[aur-general] Should "base" packages be listed as dependencies?
grazzolini at archlinux.org
Wed Mar 29 12:05:47 UTC 2017
Em março 29, 2017 4:32 Baptiste Jonglez escreveu:
> So, I didn't think such a technical question would spark so much passion!
> Maybe this discussion should indeed go to arch-dev-public.
> In the meantime, I see 4 positions emerge from the discussion:
> 1) packages in "base" *should* be explicitely listed as dependencies
> (either for mere "technical correctness", or because of bloat, i.e. not
> everyone wants/needs all packages from "base")
This is the only valid option.
> 2) packages in "base" *should not* be listed as dependencies (because it
> is assumed that all Arch Linux systems have all packages from "base"
> already installed)
> 3) it depends on the maintainer (i.e. there are no guidelines on this question)
If you build using devtools, this become quite obvious.
> 4) it depends on the base package in question (e.g. it would be acceptable
> to depend on glibc, but not on systemd)
Dependencies are dependencies. You can pull in a chain, by bringing the last
link of it, so you don't have to list all of them. But you need to explicitly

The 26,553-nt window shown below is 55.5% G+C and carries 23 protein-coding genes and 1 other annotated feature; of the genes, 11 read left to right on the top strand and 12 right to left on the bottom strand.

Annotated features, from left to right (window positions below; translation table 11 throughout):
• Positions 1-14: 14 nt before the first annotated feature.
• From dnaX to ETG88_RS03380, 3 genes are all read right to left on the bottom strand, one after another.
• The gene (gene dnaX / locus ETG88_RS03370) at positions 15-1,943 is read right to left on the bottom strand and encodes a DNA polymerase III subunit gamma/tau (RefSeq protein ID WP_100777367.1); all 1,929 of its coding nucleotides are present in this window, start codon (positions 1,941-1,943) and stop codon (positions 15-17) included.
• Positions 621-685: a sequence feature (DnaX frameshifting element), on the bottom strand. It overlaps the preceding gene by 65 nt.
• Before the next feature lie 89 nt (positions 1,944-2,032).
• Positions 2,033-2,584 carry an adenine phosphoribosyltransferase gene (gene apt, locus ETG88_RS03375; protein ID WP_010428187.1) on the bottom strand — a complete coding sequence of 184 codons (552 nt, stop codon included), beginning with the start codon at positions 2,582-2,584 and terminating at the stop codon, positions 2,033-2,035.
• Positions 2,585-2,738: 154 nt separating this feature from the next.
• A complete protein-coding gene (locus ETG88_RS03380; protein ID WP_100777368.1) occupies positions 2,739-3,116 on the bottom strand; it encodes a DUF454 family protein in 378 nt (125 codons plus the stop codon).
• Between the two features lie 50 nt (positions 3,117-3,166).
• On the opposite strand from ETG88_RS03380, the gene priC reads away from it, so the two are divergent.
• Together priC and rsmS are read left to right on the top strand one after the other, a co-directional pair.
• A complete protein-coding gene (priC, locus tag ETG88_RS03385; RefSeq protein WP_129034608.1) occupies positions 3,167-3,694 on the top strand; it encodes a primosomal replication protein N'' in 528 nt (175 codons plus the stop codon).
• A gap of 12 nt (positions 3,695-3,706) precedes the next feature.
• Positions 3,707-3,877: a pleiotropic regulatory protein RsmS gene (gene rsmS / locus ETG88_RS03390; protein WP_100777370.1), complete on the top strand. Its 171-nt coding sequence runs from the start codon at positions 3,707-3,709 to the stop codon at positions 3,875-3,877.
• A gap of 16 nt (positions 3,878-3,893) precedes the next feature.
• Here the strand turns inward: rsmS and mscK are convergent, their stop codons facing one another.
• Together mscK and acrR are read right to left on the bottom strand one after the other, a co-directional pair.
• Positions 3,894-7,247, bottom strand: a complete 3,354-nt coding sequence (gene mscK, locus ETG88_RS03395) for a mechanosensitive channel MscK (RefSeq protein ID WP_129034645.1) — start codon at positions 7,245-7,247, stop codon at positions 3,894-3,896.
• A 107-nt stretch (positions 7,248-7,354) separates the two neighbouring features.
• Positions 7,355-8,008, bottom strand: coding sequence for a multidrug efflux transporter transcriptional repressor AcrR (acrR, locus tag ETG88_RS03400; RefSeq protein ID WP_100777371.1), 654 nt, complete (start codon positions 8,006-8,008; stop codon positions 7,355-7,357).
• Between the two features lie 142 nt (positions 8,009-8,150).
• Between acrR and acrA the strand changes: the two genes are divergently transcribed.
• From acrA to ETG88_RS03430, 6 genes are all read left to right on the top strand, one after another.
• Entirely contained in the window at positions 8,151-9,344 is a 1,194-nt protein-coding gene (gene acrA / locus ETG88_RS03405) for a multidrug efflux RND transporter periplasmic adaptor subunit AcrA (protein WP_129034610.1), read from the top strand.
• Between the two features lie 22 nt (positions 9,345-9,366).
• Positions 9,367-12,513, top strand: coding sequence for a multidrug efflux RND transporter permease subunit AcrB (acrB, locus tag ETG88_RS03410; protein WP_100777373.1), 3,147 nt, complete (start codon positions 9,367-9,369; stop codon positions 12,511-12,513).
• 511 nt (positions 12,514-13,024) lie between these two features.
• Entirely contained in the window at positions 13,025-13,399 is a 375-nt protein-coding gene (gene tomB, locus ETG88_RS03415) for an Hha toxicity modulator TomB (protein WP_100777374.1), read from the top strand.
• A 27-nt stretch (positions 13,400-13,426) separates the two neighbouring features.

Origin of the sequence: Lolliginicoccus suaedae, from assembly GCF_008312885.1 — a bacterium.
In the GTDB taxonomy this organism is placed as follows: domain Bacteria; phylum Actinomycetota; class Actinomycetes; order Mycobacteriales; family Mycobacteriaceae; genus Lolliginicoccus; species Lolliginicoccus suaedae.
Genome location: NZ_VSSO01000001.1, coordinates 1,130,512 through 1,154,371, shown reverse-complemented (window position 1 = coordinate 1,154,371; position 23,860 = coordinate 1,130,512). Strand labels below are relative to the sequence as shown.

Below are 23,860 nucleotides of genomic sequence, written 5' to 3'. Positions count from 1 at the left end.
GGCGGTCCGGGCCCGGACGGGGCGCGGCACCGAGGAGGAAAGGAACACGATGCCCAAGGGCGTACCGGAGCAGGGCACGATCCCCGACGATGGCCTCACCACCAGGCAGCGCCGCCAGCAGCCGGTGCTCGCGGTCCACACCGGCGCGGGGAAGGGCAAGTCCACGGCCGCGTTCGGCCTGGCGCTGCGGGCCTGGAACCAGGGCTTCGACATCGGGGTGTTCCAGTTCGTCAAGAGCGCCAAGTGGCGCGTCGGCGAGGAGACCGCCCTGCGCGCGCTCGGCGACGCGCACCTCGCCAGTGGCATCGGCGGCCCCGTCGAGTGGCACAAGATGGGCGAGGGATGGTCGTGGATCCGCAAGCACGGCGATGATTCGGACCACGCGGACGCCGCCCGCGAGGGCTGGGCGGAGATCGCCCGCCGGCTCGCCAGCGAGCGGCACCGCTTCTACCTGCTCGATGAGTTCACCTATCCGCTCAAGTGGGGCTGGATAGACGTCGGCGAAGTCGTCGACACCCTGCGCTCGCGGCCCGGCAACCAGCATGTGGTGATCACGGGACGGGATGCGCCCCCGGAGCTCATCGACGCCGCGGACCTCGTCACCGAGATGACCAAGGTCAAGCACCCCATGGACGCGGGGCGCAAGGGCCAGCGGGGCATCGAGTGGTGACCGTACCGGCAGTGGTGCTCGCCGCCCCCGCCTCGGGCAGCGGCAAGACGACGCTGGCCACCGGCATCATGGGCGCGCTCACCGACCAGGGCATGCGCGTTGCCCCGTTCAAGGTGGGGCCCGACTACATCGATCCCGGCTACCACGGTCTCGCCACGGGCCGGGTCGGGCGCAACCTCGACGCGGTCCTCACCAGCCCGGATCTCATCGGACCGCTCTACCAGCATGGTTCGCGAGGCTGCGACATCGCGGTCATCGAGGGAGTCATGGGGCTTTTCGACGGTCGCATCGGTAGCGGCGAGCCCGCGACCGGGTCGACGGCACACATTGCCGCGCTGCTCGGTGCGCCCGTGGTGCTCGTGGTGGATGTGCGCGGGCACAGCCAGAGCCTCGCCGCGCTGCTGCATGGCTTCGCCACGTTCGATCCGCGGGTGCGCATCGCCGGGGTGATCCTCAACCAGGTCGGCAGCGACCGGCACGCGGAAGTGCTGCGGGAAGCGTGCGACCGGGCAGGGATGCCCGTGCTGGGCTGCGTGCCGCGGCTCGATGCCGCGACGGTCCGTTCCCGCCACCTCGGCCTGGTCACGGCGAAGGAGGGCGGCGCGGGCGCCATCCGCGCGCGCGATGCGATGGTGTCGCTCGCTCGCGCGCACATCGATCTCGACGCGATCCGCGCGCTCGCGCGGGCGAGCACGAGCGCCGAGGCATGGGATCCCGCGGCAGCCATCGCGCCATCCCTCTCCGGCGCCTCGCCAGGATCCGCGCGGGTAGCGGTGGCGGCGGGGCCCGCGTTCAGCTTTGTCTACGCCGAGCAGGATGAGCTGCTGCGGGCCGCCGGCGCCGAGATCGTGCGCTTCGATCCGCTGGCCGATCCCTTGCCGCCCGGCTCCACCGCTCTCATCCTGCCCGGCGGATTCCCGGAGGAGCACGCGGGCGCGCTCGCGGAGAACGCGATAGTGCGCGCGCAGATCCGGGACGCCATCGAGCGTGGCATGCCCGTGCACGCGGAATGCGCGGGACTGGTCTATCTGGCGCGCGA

put everything you need for the program to build, test and run. Either this be
on base, base-devel or on repos, core, extra, community.
> I get the impression that 3) is the current status quo. I find 4) to be
> quite strange and subjective, but it could be done (e.g. only allow
> library dependency such as glibc, or allow all dependencies except a few
> like systemd).
I have seem packages on the repos that failed to build using a clean chroot.
I reported and they were fixed.
> I have two more arguments in favour of 1) or 4), related to technical
> - when a new version of glibc is released, which packages should be
> rebuilt? Without complete dependency information, I don't see how it's
> possible to know.
There are tools for finding this. But this should really be on the package
dependency list. Keep in mind that only packages that link directly to it
need to be rebuilt (mostly).
> - Assume that all "base" packages are supposed to already be installed,
> and thus no other package depends on "base" packages. When a new
> package X is added to "base", how is an already-running system supposed
> to pick it up if no dependency pulls it in?
base is an arbitrary set of packages, as this whole discussion showed us, in
abundance. And it's not like pulling base will hurt you, but not everyone
needs/wants to pull it in. Explicit dependency (chain considered) is the only
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